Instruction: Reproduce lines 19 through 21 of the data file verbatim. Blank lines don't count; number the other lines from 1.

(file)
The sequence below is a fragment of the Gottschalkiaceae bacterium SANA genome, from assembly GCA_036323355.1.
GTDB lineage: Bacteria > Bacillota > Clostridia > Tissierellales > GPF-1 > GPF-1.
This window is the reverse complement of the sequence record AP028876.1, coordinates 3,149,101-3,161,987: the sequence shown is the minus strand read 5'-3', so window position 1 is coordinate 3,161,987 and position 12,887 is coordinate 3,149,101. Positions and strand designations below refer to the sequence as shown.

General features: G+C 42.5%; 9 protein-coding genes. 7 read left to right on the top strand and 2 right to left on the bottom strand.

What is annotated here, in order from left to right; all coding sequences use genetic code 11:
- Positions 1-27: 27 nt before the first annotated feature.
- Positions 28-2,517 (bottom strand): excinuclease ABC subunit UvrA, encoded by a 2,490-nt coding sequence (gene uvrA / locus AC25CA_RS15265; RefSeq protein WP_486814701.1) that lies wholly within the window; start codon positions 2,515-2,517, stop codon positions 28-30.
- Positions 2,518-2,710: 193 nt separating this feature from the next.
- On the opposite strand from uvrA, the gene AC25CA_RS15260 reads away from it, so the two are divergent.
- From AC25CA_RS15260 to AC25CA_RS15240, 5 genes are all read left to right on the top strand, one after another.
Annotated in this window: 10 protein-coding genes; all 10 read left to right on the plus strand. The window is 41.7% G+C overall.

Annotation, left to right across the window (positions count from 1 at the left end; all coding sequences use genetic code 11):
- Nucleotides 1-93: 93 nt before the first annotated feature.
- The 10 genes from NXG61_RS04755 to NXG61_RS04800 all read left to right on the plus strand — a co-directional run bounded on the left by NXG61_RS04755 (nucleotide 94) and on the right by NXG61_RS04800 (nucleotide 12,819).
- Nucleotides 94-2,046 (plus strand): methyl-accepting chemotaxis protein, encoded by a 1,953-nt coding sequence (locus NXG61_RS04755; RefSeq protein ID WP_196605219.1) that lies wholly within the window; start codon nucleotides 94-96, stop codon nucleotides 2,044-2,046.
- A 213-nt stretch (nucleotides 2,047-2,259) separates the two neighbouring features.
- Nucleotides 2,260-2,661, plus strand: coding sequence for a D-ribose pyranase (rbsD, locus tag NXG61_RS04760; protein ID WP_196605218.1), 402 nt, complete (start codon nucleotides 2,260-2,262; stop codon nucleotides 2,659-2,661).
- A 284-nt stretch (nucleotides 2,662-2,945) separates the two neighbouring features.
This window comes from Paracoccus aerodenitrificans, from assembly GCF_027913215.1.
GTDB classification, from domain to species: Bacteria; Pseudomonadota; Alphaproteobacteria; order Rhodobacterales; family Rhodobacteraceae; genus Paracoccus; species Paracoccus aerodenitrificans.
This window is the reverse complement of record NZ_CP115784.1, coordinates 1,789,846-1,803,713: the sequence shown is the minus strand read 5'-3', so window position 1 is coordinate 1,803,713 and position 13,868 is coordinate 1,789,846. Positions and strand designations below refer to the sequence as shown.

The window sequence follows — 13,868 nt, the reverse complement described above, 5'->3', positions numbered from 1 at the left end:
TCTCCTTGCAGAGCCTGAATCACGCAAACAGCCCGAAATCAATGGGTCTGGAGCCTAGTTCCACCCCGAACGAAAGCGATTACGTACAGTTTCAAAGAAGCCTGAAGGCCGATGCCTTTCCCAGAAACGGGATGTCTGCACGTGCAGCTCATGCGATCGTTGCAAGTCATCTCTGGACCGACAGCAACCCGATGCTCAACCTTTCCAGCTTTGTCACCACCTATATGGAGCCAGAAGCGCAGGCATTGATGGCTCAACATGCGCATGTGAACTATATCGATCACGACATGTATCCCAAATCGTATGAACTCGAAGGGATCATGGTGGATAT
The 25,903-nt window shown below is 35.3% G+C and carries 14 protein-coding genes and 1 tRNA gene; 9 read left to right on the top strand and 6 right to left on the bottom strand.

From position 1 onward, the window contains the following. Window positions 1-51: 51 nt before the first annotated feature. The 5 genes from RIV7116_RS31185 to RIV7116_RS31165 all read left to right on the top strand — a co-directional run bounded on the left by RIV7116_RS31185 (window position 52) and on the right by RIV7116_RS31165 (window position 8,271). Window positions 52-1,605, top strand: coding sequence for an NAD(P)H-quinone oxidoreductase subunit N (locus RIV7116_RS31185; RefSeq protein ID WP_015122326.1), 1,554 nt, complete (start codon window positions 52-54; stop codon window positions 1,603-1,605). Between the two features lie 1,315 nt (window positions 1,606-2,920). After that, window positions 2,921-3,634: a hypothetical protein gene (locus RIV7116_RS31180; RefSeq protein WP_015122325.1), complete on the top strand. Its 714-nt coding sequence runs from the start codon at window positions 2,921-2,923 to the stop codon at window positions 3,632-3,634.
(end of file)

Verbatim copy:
This window comes from Paracoccus aerodenitrificans, from assembly GCF_027913215.1.
GTDB classification, from domain to species: Bacteria; Pseudomonadota; Alphaproteobacteria; order Rhodobacterales; family Rhodobacteraceae; genus Paracoccus; species Paracoccus aerodenitrificans.
This window is the reverse complement of record NZ_CP115784.1, coordinates 1,789,846-1,803,713: the sequence shown is the minus strand read 5'-3', so window position 1 is coordinate 1,803,713 and position 13,868 is coordinate 1,789,846. Positions and strand designations below refer to the sequence as shown.